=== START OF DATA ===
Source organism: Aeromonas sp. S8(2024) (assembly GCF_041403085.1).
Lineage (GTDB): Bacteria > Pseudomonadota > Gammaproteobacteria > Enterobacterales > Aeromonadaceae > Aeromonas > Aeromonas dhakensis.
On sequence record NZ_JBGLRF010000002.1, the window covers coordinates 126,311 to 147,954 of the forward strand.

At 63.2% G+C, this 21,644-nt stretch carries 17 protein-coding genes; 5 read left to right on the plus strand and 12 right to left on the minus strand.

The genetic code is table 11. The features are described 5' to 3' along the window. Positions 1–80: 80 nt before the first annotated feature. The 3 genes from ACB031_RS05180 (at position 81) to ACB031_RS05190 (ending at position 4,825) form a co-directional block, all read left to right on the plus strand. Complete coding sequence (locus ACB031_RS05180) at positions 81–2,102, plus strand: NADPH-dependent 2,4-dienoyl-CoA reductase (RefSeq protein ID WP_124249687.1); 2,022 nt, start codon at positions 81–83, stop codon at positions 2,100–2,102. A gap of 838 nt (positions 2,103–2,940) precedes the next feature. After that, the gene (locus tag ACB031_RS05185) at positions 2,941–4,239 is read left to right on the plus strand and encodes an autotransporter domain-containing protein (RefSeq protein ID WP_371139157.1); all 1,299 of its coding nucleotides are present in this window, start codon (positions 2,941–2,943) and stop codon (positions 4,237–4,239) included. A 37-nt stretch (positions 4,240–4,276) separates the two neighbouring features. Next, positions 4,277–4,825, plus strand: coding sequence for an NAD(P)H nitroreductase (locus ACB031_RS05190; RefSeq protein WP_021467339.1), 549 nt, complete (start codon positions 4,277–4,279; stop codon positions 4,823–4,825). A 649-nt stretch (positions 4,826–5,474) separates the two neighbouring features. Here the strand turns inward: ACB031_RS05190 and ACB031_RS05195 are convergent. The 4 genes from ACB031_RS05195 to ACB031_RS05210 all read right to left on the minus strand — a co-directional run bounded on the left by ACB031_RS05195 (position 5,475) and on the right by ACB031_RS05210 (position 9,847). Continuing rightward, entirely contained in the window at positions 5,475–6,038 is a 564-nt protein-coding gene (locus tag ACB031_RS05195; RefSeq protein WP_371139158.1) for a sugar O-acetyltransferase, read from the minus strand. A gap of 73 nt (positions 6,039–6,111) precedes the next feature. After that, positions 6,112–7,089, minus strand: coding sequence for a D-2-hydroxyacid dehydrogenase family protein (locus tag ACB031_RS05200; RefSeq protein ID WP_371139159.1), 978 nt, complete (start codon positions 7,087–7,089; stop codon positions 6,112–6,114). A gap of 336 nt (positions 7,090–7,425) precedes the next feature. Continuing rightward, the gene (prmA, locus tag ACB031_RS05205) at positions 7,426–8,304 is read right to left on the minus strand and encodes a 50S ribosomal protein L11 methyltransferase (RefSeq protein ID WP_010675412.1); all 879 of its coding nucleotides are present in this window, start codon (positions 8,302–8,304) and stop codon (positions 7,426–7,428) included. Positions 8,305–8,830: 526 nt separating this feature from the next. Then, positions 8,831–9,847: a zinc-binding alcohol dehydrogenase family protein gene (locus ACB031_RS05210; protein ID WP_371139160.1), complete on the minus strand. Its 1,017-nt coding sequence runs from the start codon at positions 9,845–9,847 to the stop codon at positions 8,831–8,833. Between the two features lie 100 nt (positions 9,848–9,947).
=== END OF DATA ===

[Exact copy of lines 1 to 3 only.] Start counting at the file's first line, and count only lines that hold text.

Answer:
Source organism: Aeromonas sp. S8(2024) (assembly GCF_041403085.1).
Lineage (GTDB): Bacteria > Pseudomonadota > Gammaproteobacteria > Enterobacterales > Aeromonadaceae > Aeromonas > Aeromonas dhakensis.
On sequence record NZ_JBGLRF010000002.1, the window covers coordinates 126,311 to 147,954 of the forward strand.